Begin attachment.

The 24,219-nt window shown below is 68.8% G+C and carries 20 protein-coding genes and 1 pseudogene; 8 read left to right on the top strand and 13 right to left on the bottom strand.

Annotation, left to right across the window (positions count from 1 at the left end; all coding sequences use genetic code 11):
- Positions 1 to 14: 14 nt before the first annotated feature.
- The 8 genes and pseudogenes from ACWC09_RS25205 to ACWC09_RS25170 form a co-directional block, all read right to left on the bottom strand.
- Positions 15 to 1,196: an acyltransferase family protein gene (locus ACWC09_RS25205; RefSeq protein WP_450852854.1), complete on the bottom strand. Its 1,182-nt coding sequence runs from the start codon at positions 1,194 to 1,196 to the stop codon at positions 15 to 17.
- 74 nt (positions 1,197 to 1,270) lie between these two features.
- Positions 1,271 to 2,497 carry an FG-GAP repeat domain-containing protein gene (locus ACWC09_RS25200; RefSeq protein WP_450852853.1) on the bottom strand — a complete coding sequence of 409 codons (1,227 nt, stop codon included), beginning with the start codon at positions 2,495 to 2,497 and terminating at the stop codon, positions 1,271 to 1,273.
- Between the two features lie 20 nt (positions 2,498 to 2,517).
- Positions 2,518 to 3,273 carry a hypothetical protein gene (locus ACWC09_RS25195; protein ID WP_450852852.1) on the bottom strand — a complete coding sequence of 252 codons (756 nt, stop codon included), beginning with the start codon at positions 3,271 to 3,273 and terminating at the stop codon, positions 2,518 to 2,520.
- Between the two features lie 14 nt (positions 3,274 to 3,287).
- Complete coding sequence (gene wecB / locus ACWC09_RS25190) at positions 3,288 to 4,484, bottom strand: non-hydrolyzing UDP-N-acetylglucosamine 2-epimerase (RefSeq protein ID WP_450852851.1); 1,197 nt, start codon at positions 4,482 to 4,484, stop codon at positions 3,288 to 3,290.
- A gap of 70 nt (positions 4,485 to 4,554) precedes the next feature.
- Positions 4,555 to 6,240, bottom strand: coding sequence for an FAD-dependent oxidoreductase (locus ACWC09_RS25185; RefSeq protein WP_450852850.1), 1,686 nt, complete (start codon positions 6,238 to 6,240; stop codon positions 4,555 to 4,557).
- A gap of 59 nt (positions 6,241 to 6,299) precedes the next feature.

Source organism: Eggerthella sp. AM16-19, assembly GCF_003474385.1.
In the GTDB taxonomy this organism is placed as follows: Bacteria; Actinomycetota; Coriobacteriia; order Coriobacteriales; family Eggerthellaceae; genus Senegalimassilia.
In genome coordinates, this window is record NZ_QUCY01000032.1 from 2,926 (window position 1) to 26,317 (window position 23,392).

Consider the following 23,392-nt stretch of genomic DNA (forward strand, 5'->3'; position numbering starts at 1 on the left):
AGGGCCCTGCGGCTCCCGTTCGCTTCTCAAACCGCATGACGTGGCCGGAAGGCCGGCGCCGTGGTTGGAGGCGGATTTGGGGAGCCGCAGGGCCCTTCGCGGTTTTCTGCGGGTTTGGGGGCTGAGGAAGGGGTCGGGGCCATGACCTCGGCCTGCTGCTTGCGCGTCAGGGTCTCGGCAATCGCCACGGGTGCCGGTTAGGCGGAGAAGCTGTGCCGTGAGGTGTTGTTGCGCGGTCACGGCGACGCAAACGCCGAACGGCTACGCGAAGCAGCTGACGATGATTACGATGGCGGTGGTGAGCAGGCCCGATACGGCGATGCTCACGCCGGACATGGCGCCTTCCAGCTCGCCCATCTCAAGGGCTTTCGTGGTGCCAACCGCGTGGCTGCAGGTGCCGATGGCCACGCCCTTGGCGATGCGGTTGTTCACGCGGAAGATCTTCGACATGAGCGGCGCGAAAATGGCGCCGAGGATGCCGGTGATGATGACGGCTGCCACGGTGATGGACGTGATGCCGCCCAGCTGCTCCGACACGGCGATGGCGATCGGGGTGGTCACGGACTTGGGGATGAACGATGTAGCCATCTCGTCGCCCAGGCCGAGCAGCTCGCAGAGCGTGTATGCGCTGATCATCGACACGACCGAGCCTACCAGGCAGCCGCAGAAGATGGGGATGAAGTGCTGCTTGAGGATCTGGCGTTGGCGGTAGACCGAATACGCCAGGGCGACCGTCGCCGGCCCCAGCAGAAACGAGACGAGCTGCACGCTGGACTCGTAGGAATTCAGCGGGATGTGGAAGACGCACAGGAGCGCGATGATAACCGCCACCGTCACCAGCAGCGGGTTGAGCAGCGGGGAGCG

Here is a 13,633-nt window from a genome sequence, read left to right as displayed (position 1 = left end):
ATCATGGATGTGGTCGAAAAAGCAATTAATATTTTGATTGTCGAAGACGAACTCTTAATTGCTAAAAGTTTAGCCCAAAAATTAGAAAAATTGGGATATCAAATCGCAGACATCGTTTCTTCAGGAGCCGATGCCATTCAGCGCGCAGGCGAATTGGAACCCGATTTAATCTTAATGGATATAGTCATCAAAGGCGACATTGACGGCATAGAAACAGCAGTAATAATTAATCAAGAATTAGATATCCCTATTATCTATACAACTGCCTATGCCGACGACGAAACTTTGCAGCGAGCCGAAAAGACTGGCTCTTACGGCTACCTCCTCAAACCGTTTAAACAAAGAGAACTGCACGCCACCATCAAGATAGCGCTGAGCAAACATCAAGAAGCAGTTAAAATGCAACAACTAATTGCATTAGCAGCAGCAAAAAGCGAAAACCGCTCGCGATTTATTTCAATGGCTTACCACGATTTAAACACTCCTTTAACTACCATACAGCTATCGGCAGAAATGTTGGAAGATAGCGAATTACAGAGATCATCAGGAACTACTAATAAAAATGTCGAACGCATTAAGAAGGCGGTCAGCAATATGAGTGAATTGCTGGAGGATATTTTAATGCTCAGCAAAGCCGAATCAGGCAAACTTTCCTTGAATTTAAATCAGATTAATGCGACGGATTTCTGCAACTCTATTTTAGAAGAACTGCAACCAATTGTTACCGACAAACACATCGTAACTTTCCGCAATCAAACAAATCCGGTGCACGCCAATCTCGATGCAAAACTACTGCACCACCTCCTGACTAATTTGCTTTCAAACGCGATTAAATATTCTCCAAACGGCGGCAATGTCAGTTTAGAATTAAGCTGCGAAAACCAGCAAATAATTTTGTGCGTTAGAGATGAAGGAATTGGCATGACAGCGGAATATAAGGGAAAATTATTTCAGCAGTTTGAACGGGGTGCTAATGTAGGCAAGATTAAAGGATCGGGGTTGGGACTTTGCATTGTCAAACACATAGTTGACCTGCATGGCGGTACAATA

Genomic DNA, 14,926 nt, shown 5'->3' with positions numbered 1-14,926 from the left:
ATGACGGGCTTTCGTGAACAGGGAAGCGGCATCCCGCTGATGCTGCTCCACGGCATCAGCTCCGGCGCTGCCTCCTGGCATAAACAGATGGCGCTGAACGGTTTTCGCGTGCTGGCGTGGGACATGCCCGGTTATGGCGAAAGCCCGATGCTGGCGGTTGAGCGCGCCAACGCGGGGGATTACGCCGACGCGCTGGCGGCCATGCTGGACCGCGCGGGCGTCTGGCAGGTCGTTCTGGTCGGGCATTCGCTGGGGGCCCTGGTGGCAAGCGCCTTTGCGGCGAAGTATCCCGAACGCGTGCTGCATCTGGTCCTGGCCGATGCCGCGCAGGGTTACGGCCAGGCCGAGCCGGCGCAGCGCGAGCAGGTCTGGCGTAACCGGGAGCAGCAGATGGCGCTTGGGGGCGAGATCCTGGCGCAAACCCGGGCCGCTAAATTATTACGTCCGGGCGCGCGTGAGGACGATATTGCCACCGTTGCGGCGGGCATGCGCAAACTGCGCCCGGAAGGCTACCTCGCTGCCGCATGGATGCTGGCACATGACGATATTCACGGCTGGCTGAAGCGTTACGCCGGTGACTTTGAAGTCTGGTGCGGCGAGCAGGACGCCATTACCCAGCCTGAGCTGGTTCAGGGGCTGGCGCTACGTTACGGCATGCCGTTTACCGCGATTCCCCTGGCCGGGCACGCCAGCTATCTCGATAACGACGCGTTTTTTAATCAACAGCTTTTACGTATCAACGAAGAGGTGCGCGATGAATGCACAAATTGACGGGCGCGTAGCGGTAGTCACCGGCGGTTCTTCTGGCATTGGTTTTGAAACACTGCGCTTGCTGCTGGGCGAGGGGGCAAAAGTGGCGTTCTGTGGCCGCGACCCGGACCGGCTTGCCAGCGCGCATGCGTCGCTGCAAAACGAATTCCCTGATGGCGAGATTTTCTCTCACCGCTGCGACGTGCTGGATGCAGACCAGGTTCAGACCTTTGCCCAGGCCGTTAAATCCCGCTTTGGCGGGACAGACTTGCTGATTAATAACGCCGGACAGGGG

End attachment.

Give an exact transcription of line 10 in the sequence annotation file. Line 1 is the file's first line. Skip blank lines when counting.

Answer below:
- Between the two features lie 14 nt (positions 3,274 to 3,287).